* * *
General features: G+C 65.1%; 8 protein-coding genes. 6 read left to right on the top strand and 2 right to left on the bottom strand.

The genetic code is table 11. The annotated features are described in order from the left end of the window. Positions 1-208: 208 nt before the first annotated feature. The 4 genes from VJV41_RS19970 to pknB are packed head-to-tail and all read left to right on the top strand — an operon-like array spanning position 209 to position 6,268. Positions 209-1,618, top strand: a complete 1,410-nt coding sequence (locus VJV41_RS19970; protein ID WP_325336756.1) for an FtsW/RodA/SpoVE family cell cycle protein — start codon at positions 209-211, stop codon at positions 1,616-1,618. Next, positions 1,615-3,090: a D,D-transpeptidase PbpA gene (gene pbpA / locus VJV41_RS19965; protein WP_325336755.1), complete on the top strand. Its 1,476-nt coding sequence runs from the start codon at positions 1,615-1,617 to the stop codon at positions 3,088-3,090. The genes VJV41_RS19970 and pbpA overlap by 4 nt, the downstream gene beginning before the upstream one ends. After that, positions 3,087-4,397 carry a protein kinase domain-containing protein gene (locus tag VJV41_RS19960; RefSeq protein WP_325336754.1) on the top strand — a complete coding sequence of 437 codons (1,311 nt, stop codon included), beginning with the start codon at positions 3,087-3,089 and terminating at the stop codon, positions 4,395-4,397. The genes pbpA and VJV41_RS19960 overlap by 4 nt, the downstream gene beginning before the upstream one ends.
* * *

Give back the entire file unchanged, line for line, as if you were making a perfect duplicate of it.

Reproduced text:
General features: G+C 65.1%; 8 protein-coding genes. 6 read left to right on the top strand and 2 right to left on the bottom strand.

The genetic code is table 11. The annotated features are described in order from the left end of the window. Positions 1-208: 208 nt before the first annotated feature. The 4 genes from VJV41_RS19970 to pknB are packed head-to-tail and all read left to right on the top strand — an operon-like array spanning position 209 to position 6,268. Positions 209-1,618, top strand: a complete 1,410-nt coding sequence (locus VJV41_RS19970; protein ID WP_325336756.1) for an FtsW/RodA/SpoVE family cell cycle protein — start codon at positions 209-211, stop codon at positions 1,616-1,618. Next, positions 1,615-3,090: a D,D-transpeptidase PbpA gene (gene pbpA / locus VJV41_RS19965; protein WP_325336755.1), complete on the top strand. Its 1,476-nt coding sequence runs from the start codon at positions 1,615-1,617 to the stop codon at positions 3,088-3,090. The genes VJV41_RS19970 and pbpA overlap by 4 nt, the downstream gene beginning before the upstream one ends. After that, positions 3,087-4,397 carry a protein kinase domain-containing protein gene (locus tag VJV41_RS19960; RefSeq protein WP_325336754.1) on the top strand — a complete coding sequence of 437 codons (1,311 nt, stop codon included), beginning with the start codon at positions 3,087-3,089 and terminating at the stop codon, positions 4,395-4,397. The genes pbpA and VJV41_RS19960 overlap by 4 nt, the downstream gene beginning before the upstream one ends.